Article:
We are now in the age of Orwellian surveillance and censorship.
You have probably noticed that almost every single tweet from the President of The United States in the past six weeks has gotten a little notice under it from Twitter claiming that the claim has been disputed. This is part of Twitter’s relatively new fact-checking initiative. Facebook has its own program for this as well.
Social media is spiraling out of control and desperately needs to be reeled back in, but how much of this is the user’s responsibility vs the platforms? Should platforms and their third-party partners be policing the content being shared or should users be more accountable?
Why platforms are censoring content
We’re in a truly exciting, yet terrifying era with the internet. The internet turns 30 next year! In the 30 years the internet has been publicly available, we’ve seen and experienced so many wonderful things. Commerce has completely transformed. Human interaction and dating have changed forever (swipe right if you see me!) Music has transitioned from physical to digital. I’ve made a lot of friends who I’ve never met in person due to video games. Our quality of life has increased significantly because of the internet!
As the internet became accessible to more people, it became a vehicle to influence people and to do evil. Social media went from being the place to connect with friends and family to becoming the battlefield for citizens to assemble and organize a civil war. It also became the battleground for governments to fight back against citizens.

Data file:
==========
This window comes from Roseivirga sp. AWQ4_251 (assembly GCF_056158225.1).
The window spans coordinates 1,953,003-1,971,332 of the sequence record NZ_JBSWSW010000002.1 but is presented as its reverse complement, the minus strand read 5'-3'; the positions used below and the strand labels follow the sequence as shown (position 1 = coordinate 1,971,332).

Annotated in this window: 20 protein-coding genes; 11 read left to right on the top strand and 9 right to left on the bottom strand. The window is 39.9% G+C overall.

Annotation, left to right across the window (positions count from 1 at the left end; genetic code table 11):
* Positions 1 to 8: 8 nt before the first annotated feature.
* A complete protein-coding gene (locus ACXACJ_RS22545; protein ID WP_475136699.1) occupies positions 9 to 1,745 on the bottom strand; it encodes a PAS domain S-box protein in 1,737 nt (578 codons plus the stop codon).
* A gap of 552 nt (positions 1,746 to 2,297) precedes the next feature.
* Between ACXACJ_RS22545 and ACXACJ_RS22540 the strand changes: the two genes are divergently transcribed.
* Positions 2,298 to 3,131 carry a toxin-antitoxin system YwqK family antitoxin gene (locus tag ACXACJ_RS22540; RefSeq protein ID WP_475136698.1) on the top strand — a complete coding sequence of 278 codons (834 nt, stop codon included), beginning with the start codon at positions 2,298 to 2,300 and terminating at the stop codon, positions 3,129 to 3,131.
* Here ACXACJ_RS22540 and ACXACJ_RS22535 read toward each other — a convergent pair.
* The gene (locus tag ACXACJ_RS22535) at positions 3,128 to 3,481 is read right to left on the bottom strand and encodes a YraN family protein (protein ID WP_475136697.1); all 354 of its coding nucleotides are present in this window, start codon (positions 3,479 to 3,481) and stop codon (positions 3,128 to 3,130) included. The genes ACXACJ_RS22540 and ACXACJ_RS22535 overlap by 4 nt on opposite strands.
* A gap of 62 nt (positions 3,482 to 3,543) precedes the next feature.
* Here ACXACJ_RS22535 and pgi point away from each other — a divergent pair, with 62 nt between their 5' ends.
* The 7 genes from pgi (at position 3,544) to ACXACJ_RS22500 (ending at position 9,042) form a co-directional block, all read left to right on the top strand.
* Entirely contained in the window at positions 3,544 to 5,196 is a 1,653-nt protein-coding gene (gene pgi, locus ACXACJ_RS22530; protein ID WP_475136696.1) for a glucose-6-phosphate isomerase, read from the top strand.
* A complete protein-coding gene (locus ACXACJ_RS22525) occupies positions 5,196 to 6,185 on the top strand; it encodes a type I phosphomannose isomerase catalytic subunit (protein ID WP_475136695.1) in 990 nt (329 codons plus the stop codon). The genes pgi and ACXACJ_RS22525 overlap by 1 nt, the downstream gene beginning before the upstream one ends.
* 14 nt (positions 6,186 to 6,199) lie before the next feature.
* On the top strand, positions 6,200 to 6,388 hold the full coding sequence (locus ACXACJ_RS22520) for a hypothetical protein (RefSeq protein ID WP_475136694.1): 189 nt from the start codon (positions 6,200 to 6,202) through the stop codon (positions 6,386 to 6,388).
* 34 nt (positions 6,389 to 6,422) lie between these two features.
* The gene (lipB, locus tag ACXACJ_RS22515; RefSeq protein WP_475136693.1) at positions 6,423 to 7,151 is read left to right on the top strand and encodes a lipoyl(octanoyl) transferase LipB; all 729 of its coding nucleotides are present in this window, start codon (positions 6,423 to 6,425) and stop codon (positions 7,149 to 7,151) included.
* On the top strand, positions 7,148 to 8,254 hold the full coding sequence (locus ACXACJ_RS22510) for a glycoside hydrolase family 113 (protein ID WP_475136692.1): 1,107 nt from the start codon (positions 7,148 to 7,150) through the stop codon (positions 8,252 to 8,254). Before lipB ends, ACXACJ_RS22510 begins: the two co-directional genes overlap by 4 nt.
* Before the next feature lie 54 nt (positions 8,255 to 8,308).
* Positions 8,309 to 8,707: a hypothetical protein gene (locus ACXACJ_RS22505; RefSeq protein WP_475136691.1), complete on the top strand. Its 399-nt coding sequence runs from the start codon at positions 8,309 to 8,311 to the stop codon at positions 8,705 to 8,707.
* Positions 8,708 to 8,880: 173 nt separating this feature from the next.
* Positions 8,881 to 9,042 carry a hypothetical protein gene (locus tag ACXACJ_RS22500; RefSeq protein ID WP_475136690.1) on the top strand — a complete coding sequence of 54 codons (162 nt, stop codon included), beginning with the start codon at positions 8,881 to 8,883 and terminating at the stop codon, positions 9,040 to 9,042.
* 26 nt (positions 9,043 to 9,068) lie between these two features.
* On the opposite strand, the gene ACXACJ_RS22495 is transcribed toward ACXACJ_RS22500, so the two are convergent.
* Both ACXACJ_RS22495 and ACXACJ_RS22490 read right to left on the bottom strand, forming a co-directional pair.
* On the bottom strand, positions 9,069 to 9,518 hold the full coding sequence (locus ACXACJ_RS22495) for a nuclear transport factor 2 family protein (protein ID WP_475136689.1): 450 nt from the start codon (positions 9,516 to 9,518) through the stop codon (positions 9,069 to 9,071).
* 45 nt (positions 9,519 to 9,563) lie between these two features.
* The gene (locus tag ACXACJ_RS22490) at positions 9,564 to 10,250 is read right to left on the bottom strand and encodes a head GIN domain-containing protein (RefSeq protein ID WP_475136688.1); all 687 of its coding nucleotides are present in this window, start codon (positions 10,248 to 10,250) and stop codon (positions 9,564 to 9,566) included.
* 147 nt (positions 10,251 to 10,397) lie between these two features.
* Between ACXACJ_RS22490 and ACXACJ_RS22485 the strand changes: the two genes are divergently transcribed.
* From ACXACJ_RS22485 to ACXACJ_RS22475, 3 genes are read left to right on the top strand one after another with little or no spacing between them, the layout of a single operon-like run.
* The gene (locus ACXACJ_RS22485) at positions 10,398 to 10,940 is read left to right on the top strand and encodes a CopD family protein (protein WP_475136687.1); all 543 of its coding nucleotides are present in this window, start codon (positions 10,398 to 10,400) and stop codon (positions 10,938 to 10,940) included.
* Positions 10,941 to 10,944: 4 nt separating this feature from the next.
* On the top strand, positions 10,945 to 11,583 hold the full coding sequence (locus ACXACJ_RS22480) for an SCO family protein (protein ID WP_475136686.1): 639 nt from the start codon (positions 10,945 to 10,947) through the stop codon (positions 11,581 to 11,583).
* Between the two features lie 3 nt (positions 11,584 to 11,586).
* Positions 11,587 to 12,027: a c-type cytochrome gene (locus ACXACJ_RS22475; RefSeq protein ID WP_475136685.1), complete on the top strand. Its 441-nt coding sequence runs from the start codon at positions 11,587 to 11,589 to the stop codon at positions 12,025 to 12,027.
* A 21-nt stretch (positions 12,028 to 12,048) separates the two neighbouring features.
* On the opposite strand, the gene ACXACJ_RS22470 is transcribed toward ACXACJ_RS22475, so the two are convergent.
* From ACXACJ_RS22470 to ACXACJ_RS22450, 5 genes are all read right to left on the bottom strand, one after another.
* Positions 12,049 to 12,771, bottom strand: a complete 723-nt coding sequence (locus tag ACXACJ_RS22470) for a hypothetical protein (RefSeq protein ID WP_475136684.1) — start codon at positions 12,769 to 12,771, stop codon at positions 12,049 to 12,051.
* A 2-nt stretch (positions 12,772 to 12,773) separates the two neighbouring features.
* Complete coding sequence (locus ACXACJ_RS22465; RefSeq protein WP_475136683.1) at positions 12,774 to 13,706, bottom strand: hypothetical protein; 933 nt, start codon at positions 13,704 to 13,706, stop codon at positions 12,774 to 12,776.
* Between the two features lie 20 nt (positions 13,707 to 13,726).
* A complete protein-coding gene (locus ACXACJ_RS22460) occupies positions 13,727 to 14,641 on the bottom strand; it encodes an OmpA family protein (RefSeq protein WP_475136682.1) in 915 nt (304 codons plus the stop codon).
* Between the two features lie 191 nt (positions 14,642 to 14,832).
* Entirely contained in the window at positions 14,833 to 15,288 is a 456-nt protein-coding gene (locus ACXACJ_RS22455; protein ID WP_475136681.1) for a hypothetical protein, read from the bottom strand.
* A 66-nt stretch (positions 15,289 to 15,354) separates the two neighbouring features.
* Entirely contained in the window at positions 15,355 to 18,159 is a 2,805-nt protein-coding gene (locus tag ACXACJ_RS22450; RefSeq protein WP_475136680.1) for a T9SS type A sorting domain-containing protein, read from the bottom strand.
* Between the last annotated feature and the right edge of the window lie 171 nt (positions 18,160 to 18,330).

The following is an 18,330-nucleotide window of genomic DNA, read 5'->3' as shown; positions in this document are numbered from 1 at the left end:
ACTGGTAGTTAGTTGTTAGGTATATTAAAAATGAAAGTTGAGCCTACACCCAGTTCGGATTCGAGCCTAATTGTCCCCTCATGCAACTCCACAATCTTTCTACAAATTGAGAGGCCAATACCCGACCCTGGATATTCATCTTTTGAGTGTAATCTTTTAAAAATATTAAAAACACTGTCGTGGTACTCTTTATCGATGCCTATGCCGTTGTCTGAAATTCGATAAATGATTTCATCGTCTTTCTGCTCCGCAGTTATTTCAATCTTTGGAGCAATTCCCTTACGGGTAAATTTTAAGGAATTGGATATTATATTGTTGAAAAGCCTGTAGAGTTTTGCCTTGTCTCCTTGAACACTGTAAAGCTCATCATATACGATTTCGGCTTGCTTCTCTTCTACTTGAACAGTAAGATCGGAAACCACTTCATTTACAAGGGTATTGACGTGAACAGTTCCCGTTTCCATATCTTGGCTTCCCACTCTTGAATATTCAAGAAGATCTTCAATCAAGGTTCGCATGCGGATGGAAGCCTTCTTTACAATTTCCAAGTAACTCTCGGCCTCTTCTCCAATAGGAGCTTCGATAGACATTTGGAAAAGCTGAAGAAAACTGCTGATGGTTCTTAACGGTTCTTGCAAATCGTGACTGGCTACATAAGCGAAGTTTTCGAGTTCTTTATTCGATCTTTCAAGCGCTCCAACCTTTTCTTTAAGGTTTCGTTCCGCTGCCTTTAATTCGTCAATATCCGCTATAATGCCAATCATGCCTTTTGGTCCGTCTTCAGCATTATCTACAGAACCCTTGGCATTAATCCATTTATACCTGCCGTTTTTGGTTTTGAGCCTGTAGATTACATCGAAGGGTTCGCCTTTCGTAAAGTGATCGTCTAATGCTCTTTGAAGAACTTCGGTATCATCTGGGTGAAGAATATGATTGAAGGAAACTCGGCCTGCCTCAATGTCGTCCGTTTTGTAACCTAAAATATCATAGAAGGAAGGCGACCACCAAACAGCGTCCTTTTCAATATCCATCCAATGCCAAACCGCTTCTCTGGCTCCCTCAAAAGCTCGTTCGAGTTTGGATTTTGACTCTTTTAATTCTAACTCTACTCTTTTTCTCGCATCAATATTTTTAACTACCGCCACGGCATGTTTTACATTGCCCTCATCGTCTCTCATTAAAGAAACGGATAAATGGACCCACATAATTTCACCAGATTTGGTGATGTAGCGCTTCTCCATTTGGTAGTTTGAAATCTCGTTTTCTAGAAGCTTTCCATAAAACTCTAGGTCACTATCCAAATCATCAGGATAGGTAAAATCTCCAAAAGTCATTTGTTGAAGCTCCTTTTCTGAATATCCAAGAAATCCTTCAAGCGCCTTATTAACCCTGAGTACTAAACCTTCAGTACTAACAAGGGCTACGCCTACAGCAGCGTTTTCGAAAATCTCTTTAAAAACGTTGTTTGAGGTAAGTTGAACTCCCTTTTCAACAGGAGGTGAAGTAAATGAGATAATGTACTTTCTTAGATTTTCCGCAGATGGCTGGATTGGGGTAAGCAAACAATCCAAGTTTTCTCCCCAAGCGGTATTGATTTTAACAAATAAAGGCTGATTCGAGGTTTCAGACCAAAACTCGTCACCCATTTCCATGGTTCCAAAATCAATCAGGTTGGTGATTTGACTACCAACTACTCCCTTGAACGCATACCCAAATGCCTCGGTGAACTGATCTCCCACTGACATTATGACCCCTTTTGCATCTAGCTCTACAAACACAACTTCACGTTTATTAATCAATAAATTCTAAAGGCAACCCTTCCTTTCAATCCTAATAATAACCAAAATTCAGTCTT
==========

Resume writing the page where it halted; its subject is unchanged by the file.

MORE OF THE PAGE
A prime example of this is the Syrian Civil War. As a note, Facebook was banned in Syria in 2007 as part of an effort to crackdown on political activism. Syrian’s were able to get around the ban by using a Virtual Private Network (VPN) which can show you’re browsing the internet from a different country. You might use it to stream better shows on Netflix, others might use it to plan a civil war.
Anyways, the online conflict emerged in 2011 when organizers Syrian citizens began organizing peaceful protests via Facebook. President Bashar al-Assad responded with tanks. A group of pro-Assad activists dubbed the Syrian Electronic Army fought back with a series of DDoS attacks, phishing scams, and more. Activists in Syria were genuinely concerned that the government was tracking their activity on websites like Facebook and Twitter to punish them later. “I am too scared to speak about my political activity on Facebook,” said a 21-year-old activist, who asked to be referred to as Rana. Reuters did an incredible breakdown of this entire topic here. In short, the internet became a tool to instill fear in citizens and a resource to track down anyone who was against the government in power.
If we fast forward to 2016, we can see how a lack of fact-checking measures affected the outcome of the election. I wrote about this in a previous article.
The Cambridge Analytica x Facebook scandal changed the trajectory of this nation for generations. It provided the Trump campaign with the raw data of 87 million Facebook profiles that, in the hands of the right marketing team, could be used to influence and win an election. An election that put Donald Trump in charge of appointing 200 federal judges including two Supreme Court justices with the potential for more should he be reelected. These judges will shape the rule of law in America for generations.